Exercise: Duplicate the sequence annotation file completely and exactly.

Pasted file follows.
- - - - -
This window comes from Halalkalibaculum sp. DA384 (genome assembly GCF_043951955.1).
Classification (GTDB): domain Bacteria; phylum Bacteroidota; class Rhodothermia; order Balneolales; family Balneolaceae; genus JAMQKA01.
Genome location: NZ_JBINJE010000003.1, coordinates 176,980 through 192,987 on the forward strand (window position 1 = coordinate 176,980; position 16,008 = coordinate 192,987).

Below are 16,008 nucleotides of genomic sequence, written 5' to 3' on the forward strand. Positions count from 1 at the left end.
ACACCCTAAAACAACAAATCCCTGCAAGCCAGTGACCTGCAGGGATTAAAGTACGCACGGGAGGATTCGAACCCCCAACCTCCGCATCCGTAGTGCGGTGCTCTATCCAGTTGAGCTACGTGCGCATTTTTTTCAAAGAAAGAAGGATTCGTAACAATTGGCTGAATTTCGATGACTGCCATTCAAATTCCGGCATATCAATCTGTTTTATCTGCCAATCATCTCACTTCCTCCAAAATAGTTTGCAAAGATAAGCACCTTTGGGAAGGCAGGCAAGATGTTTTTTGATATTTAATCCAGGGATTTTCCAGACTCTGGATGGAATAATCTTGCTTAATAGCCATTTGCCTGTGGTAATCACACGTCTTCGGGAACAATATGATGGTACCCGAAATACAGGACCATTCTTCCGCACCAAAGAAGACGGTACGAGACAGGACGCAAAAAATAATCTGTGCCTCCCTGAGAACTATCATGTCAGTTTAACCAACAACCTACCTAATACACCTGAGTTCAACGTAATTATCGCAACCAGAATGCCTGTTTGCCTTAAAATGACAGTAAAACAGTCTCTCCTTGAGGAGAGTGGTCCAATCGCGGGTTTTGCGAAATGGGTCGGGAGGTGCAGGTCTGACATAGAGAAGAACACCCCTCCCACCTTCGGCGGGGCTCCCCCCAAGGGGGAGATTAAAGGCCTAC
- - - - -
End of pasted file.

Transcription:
This window comes from Halalkalibaculum sp. DA384 (genome assembly GCF_043951955.1).
Classification (GTDB): domain Bacteria; phylum Bacteroidota; class Rhodothermia; order Balneolales; family Balneolaceae; genus JAMQKA01.
Genome location: NZ_JBINJE010000003.1, coordinates 176,980 through 192,987 on the forward strand (window position 1 = coordinate 176,980; position 16,008 = coordinate 192,987).

Below are 16,008 nucleotides of genomic sequence, written 5' to 3' on the forward strand. Positions count from 1 at the left end.
ACACCCTAAAACAACAAATCCCTGCAAGCCAGTGACCTGCAGGGATTAAAGTACGCACGGGAGGATTCGAACCCCCAACCTCCGCATCCGTAGTGCGGTGCTCTATCCAGTTGAGCTACGTGCGCATTTTTTTCAAAGAAAGAAGGATTCGTAACAATTGGCTGAATTTCGATGACTGCCATTCAAATTCCGGCATATCAATCTGTTTTATCTGCCAATCATCTCACTTCCTCCAAAATAGTTTGCAAAGATAAGCACCTTTGGGAAGGCAGGCAAGATGTTTTTTGATATTTAATCCAGGGATTTTCCAGACTCTGGATGGAATAATCTTGCTTAATAGCCATTTGCCTGTGGTAATCACACGTCTTCGGGAACAATATGATGGTACCCGAAATACAGGACCATTCTTCCGCACCAAAGAAGACGGTACGAGACAGGACGCAAAAAATAATCTGTGCCTCCCTGAGAACTATCATGTCAGTTTAACCAACAACCTACCTAATACACCTGAGTTCAACGTAATTATCGCAACCAGAATGCCTGTTTGCCTTAAAATGACAGTAAAACAGTCTCTCCTTGAGGAGAGTGGTCCAATCGCGGGTTTTGCGAAATGGGTCGGGAGGTGCAGGTCTGACATAGAGAAGAACACCCCTCCCACCTTCGGCGGGGCTCCCCCCAAGGGGGAGATTAAAGGCCTAC